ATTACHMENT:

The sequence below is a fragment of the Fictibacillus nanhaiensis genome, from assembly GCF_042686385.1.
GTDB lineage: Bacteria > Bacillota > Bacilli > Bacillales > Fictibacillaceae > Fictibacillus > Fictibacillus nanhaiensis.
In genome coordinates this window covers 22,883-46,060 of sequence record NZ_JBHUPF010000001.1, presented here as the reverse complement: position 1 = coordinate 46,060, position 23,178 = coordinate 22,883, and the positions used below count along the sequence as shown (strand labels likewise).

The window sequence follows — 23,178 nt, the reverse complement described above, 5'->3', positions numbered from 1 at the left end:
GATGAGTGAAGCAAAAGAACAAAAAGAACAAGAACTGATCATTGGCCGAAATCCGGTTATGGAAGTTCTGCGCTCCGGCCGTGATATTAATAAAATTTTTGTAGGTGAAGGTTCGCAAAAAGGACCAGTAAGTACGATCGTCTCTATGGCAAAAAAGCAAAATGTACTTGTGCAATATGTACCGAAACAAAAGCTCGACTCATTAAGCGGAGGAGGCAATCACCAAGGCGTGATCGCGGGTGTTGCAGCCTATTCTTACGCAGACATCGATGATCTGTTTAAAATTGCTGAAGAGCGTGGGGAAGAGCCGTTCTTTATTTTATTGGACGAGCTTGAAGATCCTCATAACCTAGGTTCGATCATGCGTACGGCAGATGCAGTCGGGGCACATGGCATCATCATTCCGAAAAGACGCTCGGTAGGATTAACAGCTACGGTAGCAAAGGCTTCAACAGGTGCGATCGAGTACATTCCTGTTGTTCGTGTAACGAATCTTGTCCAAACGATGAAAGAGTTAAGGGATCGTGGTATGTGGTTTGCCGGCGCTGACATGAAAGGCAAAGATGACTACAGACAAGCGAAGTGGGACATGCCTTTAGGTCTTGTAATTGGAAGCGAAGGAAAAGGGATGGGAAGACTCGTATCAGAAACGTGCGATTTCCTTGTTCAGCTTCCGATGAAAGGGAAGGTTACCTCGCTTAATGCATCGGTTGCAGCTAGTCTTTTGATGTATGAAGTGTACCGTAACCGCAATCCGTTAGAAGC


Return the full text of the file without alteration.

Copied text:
The sequence below is a fragment of the Fictibacillus nanhaiensis genome, from assembly GCF_042686385.1.
GTDB lineage: Bacteria > Bacillota > Bacilli > Bacillales > Fictibacillaceae > Fictibacillus > Fictibacillus nanhaiensis.
In genome coordinates this window covers 22,883-46,060 of sequence record NZ_JBHUPF010000001.1, presented here as the reverse complement: position 1 = coordinate 46,060, position 23,178 = coordinate 22,883, and the positions used below count along the sequence as shown (strand labels likewise).

The window sequence follows — 23,178 nt, the reverse complement described above, 5'->3', positions numbered from 1 at the left end:
GATGAGTGAAGCAAAAGAACAAAAAGAACAAGAACTGATCATTGGCCGAAATCCGGTTATGGAAGTTCTGCGCTCCGGCCGTGATATTAATAAAATTTTTGTAGGTGAAGGTTCGCAAAAAGGACCAGTAAGTACGATCGTCTCTATGGCAAAAAAGCAAAATGTACTTGTGCAATATGTACCGAAACAAAAGCTCGACTCATTAAGCGGAGGAGGCAATCACCAAGGCGTGATCGCGGGTGTTGCAGCCTATTCTTACGCAGACATCGATGATCTGTTTAAAATTGCTGAAGAGCGTGGGGAAGAGCCGTTCTTTATTTTATTGGACGAGCTTGAAGATCCTCATAACCTAGGTTCGATCATGCGTACGGCAGATGCAGTCGGGGCACATGGCATCATCATTCCGAAAAGACGCTCGGTAGGATTAACAGCTACGGTAGCAAAGGCTTCAACAGGTGCGATCGAGTACATTCCTGTTGTTCGTGTAACGAATCTTGTCCAAACGATGAAAGAGTTAAGGGATCGTGGTATGTGGTTTGCCGGCGCTGACATGAAAGGCAAAGATGACTACAGACAAGCGAAGTGGGACATGCCTTTAGGTCTTGTAATTGGAAGCGAAGGAAAAGGGATGGGAAGACTCGTATCAGAAACGTGCGATTTCCTTGTTCAGCTTCCGATGAAAGGGAAGGTTACCTCGCTTAATGCATCGGTTGCAGCTAGTCTTTTGATGTATGAAGTGTACCGTAACCGCAATCCGTTAGAAGC